Last week the Church announced that the General Women’s Meeting will now be called an official “session” of Conference. We had earlier discussed the significance this change would have if it took place.

But there is significance also embedded in the timing of the change. Surely the leaders of the Church were aware of the hearty online discussions surrounding the October Conference controversy, and the voices calling for the “meeting” to become a “session.” Had they any interest in projecting the message that they do not make decisions based on common demand — that they do not listen to church members’ opinions as they consider possible changes — they could have waited a long time before announcing that the Women’s Meeting would indeed be called the Women’s Session. Instead, it seems they don’t mind sending the message that they are listening.

Rose Datoc Dall

Rose Datoc Dall

As Neylan McBaine wrote, “It would have been easy for decision-makers to dig in their heels, to insist they not bow to external pressure. Instead, I feel the move only confirms the feeling that our leadership is aware of conversations, they are aware of the small, fixable and grating things that can make a woman unintentionally feel slighted, and they are willing to fix those things.”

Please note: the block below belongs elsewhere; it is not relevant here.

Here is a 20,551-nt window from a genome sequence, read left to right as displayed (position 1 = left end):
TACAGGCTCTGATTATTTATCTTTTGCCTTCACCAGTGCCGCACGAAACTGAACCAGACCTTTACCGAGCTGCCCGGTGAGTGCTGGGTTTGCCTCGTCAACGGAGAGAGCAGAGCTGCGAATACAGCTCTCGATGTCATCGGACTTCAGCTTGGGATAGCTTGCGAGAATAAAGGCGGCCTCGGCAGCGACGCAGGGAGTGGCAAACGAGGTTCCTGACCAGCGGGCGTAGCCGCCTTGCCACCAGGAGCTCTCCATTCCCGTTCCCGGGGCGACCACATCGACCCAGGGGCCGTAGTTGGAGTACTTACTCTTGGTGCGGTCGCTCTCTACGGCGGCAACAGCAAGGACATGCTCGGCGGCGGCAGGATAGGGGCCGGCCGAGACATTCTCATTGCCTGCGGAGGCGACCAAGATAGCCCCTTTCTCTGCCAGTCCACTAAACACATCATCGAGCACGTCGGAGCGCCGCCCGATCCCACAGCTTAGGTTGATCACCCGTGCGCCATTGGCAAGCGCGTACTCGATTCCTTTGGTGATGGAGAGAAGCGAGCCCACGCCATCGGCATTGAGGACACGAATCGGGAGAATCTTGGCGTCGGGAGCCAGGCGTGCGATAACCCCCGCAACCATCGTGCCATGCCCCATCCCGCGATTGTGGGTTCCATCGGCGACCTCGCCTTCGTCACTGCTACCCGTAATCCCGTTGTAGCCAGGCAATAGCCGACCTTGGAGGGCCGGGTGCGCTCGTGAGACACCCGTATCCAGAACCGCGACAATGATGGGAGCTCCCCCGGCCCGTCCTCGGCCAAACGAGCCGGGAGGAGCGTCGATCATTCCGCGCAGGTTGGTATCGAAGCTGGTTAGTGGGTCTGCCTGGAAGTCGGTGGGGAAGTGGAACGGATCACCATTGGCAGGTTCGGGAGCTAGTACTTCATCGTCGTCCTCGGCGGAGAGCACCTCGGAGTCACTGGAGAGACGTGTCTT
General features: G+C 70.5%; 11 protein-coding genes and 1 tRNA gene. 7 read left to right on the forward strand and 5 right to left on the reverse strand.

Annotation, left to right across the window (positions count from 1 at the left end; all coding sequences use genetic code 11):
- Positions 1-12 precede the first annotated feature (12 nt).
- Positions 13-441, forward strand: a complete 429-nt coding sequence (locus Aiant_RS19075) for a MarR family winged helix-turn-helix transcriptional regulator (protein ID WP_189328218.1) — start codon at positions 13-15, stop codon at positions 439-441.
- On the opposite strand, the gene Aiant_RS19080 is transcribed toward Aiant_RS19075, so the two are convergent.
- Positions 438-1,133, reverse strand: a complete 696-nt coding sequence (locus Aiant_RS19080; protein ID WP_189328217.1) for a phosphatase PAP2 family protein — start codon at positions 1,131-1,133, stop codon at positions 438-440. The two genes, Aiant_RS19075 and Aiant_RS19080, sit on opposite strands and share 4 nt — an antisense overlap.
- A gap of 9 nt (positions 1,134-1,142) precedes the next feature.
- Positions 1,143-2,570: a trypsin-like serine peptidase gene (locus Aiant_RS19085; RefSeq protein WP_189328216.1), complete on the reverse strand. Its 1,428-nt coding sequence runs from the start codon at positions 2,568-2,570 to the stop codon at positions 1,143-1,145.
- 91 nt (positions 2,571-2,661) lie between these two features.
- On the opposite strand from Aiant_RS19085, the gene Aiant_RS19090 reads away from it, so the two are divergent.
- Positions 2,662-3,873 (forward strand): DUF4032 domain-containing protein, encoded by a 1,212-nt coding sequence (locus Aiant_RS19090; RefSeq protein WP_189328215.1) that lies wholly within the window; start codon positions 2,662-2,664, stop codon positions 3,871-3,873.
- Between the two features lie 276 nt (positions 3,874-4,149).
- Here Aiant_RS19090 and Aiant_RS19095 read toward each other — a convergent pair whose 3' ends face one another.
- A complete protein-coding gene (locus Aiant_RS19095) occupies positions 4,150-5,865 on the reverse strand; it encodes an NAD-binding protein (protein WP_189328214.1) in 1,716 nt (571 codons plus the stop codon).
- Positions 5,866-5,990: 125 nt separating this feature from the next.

We recognize that in our personal lives, revelation comes by many means. Sometimes it comes direct from God to our hearts. Sometimes we have messengers, or hard experience, to teach us. Why do we expect the process of revelation to be different for those who lead the Church? It does not diminish their divine callings that they listen to those in their stewardship. This is, and has always been, a church of councils.

  • How can you be open about your concerns, hopes, and ideas, while also honoring the divinely-appointed authority of church leaders?
  • How do you make decisions and receive revelation in your calling?
  • What is your response to the new inclusion of the women’s meeting as part of General Conference?